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Dr. Joanne Meier

Along with her background as a professor, researcher, writer, and teacher, Joanne Meier is a mom. Join Joanne every week as she shares her experiences raising her own young readers, and guides parents and teachers on the best practices in reading.

Board books: Three a day keeps the reading specialist away

September 27, 2013

That's essentially what I write in every card as I hand over a stack of board books to expectant mom friends: "Three a day keeps the reading specialist away." After a chuckle and a roll of the eyes, my Mom-to-be friends add our tried and true board book titles to the pile of baby gifts and toys. But I'm happy, knowing that those board books will be loved and chewed on for years to come. My standard stack includes Jamberry, which taught us all a rhyme we can STILL recite, "One berry, two berry, pick me a blueberry," Mrs. Wishy Washy, whose wishy-washy rhythm had my very young daughter waving her chubby little hand to help "wash" the animals, and Good Night Gorilla, a book my husband loved to read to the girls the most. (His use of different voices made it so fun for all who listened.) As you can see, my stack doesn't include usual suspects such as Goodnight Moon, Brown Bear, Brown Bear, What Do You See? or The Very Hungry Caterpillar. Those wonderful titles are also must-haves, but I like to share our own family favorites for something different. Most people have their favorite board books (and memories that go along with them!) Here are a few ideas in case you too are looking to share the love of reading with friends and babies: New York Times Board Book Round Up article and slideshow A list from Parents Magazine A fun list with an eye towards design Must-haves from the School Library Journal


I am also a teacher and a writer, plus an avid reader of children's books. I am familiar with these books as picture books, but have not seen them as board books, though they are making more and more picture books into board book versions. Jamberry is one of my favorites as well. As far as picture books go, Pete the Cat books are really fun, and Rumble in the Jungle.

Books that rhyme are great for phonemic awareness and reading to kids is a great way to give them a head start and get them ready to read in school. But all kids are different, are ready at different ages, learn at different paces, and need instruction in different ways. Therefore, reading to your children does not guarantee an early or "good" reader, but a love of books and stories helps in all aspects of school. With government agencies, not trained professional teachers, deciding that kids should all be at the same level at the same time, it is easy to forget that all students will not be at the same level at the same time and that we need to let kids learn at their level, read when their ready, and help them if they are having trouble.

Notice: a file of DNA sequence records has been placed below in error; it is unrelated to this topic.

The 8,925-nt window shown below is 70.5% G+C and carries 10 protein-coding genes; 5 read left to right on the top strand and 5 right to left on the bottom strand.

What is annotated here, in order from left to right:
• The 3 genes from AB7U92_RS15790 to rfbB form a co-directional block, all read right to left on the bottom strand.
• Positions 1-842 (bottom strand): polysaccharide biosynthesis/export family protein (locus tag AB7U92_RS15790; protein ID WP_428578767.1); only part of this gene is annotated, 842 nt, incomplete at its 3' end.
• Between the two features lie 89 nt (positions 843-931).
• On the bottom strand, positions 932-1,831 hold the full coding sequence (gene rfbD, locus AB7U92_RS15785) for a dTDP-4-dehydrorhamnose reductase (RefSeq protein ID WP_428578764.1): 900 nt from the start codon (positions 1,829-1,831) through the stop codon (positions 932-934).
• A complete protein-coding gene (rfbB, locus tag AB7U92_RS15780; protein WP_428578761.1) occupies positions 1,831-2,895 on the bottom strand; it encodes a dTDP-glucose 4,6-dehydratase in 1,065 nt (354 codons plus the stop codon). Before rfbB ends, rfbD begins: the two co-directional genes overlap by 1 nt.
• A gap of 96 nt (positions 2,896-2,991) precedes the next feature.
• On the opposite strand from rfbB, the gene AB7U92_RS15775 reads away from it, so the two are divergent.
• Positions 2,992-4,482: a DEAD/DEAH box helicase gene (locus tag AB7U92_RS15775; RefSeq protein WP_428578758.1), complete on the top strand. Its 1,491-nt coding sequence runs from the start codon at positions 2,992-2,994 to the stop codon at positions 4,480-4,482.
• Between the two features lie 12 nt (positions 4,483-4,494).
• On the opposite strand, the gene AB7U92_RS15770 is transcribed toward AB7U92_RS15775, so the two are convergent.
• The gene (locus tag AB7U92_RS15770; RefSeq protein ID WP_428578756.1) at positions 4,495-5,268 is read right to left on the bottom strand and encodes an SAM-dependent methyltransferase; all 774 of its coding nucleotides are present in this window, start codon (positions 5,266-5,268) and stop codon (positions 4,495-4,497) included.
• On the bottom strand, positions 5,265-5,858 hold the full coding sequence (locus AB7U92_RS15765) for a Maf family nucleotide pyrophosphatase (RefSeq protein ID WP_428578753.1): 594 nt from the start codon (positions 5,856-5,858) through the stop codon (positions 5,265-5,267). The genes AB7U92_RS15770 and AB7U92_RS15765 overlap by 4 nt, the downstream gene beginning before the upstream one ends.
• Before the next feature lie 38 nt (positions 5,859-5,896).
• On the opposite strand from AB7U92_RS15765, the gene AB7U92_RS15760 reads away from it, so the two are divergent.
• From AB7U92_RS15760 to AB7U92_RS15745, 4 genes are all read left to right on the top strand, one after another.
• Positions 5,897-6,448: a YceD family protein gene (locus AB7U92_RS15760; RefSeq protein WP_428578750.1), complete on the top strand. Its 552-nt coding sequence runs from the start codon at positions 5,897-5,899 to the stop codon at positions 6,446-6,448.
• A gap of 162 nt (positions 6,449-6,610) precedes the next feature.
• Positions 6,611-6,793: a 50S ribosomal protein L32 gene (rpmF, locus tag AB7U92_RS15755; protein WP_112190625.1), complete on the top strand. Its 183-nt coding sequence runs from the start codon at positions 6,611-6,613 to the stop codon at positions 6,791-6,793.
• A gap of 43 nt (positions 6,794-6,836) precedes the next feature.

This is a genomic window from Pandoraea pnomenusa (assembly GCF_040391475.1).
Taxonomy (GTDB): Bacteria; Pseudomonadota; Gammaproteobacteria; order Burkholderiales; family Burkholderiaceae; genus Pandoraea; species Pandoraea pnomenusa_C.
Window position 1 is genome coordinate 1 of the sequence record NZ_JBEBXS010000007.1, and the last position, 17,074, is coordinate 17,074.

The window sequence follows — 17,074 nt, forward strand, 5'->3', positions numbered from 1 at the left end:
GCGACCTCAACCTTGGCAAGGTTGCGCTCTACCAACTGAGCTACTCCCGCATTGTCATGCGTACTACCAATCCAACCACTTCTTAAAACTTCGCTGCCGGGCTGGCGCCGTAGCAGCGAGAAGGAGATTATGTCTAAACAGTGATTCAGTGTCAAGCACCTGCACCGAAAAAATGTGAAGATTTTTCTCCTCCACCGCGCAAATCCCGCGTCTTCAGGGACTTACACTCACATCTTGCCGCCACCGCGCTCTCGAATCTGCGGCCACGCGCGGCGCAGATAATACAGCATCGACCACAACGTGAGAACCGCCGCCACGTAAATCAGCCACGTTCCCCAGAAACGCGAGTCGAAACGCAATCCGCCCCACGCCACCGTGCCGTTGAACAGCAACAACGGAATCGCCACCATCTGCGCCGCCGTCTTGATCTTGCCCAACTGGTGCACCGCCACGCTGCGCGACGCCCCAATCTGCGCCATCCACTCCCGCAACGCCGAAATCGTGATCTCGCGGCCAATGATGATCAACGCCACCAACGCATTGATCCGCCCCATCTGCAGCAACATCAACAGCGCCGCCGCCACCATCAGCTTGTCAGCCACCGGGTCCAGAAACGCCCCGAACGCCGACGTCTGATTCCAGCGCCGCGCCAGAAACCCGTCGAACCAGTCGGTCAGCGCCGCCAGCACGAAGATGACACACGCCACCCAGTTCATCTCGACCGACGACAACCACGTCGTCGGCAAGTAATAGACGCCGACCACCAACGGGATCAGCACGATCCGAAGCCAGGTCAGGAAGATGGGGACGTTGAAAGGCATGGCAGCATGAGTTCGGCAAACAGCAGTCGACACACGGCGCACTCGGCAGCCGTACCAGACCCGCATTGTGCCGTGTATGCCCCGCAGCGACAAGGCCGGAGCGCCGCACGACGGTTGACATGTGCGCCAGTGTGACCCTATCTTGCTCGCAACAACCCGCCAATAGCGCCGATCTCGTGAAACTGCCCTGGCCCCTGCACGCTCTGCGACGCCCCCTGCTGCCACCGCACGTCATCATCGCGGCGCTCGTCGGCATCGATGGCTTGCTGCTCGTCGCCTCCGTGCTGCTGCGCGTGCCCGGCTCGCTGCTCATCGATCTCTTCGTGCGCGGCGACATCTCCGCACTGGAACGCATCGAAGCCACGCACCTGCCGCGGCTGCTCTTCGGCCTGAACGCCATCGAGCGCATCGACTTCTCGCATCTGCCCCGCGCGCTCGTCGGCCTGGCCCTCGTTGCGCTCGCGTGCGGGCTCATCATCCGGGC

I too find that the title could be somewhat misleading but I perceived it to pertain to the average child that does not show signs of any disability. I read/read to my son daily as well; he also struggles with reading, but we are finding out now that he has some auditory processing issues. Language deficits can highly impact a child's ability to read with fluency and definitely affect the comprehension. However, now that we are informed on what's going on, we continue to implement other prescribed interventions along with the 3 a-day! Thanks for your tips. Every little bit helps.

I understand the frustration for the mother (and the son) and respect the response from Kate. I would look into having my son retested if I were in the same situation. As Kate suggested, "he may have been too young for the gap to occur between capabilities and achievement." I assess and teach children with Dyslexia and run into the same issue while testing. The revised Dyslexia Handbook from the Texas Education Agency is a great resource as well as the International Dyslexia Association. If you are looking for teaching resources and tools, I would suggest Neuhaus Education Center's website.

Helen, There are many reasons why your son may be lagging behind in reading. There could be a visual and/or phonological component that needs to be addressed in order for him to read unknown words and to be able to store words so that he can automatically retrieve them. Not knowing what type of testing was done, he may have been too young for the "gap" to occur between his capabilities and achievement which often is used to determine a learning disability in reading, which can also be labeled dyslexia. If your son is able to read and retrieve the words with little problem, but is not connecting with what is being read, then that could be an underlying attention, memory, or language issue. I'm sure at this point you have connected with a reading specialist who may have communicated the weaknesses to you and is working with your son to build his level. At this point, if the issue is reading the words, take heart that the reading you have done with him has built his vocabulary which is key to academic success. Try to keep reading as an enjoyable activity where you and he discuss what has been read. Best wishes!

I hate comments such as the one used for the title of this article. My son, who is nine, has a reading level equivalent to that of a 6 year old. He has progressed very, very slowly with reading at school. At the age of seven we had him tested for dyslexia, and the test results showed he does not have it. Despite the fact that I have read EVERY day and several books a day to him since he was two months old, he struggles with reading and writing. So please do not use misleading information as you have used in your "article" here.

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"I have always imagined that paradise will be a kind of library." — Jorge Luis Borges